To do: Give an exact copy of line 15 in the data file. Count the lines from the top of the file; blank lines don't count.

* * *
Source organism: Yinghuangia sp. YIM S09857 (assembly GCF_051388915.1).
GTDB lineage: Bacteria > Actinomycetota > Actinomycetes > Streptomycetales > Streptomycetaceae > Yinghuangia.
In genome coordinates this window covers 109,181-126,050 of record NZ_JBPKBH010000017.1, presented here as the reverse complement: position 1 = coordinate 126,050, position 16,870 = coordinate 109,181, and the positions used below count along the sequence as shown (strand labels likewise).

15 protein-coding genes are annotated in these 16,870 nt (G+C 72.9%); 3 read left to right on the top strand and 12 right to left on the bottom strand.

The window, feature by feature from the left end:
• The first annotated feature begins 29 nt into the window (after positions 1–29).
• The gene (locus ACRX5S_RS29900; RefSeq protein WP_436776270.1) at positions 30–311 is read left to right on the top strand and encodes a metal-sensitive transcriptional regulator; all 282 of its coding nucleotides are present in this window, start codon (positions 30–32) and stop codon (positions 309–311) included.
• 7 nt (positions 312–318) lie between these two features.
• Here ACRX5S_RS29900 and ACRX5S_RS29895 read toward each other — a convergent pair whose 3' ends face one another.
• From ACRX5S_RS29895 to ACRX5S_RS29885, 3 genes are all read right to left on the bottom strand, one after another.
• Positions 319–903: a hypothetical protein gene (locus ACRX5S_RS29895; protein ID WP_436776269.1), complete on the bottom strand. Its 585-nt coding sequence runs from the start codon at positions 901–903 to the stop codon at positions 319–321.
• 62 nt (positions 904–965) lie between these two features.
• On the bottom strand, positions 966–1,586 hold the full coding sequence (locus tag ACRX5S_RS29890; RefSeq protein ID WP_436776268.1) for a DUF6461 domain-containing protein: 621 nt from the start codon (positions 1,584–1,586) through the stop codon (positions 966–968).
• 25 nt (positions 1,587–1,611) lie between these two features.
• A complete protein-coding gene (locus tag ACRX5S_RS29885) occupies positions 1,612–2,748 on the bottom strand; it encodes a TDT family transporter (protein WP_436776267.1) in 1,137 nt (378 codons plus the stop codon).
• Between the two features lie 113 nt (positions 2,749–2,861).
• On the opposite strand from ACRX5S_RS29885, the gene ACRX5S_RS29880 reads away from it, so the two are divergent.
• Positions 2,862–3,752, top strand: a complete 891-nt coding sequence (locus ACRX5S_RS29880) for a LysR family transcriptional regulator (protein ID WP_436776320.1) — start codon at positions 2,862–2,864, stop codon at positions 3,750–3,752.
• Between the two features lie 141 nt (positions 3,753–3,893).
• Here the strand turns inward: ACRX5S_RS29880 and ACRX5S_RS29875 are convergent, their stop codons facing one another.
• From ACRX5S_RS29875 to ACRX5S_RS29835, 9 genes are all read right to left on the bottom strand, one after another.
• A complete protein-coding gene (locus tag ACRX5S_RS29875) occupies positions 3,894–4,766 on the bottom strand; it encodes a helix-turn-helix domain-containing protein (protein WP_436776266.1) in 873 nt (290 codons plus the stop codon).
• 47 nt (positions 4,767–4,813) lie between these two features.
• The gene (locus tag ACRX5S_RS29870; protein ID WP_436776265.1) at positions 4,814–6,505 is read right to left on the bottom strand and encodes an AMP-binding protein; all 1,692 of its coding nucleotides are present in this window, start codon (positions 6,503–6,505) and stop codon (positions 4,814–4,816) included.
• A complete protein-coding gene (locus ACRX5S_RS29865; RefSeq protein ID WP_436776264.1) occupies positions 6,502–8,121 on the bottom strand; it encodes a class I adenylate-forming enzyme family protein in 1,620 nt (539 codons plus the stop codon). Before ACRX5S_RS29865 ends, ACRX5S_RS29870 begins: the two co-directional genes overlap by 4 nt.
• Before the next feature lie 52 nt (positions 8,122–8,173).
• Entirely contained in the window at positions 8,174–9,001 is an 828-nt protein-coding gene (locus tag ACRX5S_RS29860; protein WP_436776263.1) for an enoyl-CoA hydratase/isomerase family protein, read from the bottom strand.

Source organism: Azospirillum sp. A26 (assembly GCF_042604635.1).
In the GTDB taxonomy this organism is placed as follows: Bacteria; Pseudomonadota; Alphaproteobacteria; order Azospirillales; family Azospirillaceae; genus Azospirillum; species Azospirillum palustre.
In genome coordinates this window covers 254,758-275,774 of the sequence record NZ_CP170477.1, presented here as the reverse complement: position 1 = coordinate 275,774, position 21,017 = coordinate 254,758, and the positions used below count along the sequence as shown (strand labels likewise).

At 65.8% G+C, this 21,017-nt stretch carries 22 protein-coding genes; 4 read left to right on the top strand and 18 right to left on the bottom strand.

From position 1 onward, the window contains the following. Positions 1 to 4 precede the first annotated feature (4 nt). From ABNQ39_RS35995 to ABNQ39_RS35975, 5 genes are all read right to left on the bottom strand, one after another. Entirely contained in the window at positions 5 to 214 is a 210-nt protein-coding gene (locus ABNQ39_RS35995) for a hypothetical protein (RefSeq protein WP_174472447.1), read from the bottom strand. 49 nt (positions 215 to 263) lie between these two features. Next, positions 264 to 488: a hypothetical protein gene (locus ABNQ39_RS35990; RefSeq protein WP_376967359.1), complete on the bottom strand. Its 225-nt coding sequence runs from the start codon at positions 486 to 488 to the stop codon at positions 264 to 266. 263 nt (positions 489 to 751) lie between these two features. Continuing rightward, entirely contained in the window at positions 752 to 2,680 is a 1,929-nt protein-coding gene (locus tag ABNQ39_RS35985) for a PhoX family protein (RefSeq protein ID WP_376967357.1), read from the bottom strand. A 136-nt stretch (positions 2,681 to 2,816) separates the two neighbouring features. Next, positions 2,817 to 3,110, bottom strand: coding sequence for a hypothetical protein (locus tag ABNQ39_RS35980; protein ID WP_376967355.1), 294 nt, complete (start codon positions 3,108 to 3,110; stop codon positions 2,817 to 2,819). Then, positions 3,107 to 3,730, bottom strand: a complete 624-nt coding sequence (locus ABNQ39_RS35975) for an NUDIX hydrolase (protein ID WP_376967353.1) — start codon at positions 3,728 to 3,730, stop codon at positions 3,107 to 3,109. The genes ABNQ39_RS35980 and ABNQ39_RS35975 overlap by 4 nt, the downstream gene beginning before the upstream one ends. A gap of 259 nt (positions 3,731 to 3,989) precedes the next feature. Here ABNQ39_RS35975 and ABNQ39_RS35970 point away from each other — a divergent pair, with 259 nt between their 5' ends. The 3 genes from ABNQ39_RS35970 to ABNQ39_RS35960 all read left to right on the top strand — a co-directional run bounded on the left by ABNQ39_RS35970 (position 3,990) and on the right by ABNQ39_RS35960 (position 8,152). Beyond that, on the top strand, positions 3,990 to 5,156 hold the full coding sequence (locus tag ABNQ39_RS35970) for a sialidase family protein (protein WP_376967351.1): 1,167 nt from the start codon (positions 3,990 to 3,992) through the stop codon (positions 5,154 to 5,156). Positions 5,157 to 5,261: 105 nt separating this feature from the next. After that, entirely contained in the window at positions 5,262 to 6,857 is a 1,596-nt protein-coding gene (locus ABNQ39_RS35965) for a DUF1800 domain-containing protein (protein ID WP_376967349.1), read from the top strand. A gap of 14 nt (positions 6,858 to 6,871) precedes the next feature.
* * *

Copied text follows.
• A complete protein-coding gene (locus tag ACRX5S_RS29885) occupies positions 1,612–2,748 on the bottom strand; it encodes a TDT family transporter (protein WP_436776267.1) in 1,137 nt (378 codons plus the stop codon).